Candy, costumes, decorations and, of course, pet get-ups combine to make Halloween spending nothing to Snickers at. (According to a list in the Wall Street Journal, Snickers are the third most popular Halloween treat. Reese's is at the top of the list, followed by M & Ms.)
More people must be handing out full-size candy bars. The National Retail Federation expects Americans to spend $6.9 billion on tricks and treats. That number gets scary when it's broken down. A retail survey of 5200 Americans puts Halloween spending at $75.03 a person. Sounds like a lot, but that's down from 2012's average of $79.82.
The Star Tribune quotes George John, marketing professor at the University of Minnesota’s Carlson School of Management, who said that post-recession consumers are still scared about spending.
“Consumer confidence has trended downward, so it’s a slow improvement,” John said.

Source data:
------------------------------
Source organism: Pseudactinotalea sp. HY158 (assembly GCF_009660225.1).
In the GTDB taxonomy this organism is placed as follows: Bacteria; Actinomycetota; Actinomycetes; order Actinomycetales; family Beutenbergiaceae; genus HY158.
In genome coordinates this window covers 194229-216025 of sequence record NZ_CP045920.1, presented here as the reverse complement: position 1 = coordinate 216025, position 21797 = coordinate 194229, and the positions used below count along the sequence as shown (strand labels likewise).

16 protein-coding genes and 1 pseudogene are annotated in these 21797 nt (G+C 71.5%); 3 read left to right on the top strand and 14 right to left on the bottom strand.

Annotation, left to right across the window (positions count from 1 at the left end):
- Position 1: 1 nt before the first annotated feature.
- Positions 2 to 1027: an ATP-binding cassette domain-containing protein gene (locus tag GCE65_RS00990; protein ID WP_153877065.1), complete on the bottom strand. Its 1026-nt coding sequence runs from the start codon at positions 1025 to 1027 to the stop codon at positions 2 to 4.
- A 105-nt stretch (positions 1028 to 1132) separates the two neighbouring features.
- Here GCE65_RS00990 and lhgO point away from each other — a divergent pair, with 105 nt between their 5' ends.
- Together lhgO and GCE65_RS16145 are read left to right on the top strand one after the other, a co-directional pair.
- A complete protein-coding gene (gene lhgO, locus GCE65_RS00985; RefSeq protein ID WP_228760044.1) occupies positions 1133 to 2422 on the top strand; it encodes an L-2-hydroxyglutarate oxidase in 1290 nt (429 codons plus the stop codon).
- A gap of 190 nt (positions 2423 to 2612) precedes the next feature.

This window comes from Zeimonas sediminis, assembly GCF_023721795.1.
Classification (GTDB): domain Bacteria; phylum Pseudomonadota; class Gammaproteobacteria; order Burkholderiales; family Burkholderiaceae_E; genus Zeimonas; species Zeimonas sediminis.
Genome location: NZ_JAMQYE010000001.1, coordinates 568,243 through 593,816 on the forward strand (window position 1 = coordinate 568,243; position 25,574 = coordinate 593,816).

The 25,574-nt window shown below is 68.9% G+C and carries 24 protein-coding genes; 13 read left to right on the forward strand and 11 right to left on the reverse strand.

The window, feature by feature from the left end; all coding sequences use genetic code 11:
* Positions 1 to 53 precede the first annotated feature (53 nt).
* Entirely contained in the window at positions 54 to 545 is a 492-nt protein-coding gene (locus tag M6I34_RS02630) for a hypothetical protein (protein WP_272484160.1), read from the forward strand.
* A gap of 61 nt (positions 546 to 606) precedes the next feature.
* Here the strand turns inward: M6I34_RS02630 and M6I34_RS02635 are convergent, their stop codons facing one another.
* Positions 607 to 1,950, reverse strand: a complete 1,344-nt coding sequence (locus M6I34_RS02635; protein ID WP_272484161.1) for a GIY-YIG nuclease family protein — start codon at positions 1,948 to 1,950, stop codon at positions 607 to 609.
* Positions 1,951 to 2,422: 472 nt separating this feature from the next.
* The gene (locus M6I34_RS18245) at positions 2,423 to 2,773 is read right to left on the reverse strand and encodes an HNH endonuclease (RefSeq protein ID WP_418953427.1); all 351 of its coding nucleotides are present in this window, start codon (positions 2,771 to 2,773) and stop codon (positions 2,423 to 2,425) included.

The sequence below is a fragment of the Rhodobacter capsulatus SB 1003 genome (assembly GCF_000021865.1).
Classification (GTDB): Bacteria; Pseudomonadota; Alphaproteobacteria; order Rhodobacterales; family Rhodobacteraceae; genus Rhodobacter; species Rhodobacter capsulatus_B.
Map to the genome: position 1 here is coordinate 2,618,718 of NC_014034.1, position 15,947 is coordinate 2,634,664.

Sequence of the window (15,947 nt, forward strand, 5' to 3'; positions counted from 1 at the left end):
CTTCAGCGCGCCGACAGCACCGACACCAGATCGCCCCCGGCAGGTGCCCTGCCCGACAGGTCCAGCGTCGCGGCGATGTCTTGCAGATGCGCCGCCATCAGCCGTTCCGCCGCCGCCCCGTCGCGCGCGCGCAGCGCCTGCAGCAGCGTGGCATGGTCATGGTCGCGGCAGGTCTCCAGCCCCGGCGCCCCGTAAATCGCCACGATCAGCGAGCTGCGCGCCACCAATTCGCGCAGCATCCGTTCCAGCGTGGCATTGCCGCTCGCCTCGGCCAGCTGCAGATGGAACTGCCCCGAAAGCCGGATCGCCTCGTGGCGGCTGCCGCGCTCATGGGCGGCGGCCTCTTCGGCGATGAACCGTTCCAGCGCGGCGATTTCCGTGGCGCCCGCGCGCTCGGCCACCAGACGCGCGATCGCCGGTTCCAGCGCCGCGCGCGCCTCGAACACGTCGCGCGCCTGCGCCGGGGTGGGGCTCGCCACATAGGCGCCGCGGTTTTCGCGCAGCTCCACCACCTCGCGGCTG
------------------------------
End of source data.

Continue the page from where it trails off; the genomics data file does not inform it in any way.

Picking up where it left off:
About 14 percent of those surveyed by the National Retail Federation plan to dress up their pets. Consumers are expected to spend $330 million on pet costumes even though few animals (other than the taco pug, pictured above) seem to enjoy being turned into a Halloween spectacle.
The Mankato Free Press carried a story that broke down the way we celebrate Halloween, finding that 48 percent decorate homes or yards, 44 percent will carve pumpkins and 72 percent hand out candy. (BOO to those who hide in the dark and don't answer the door!)
If you're a pumpkin procrastinator, it's time to make a selection. The Patch websites warn that this is the last weekend to get a pumpkin at a local farmer's market and provides an interactive map to help you find the closest market to your neighborhood.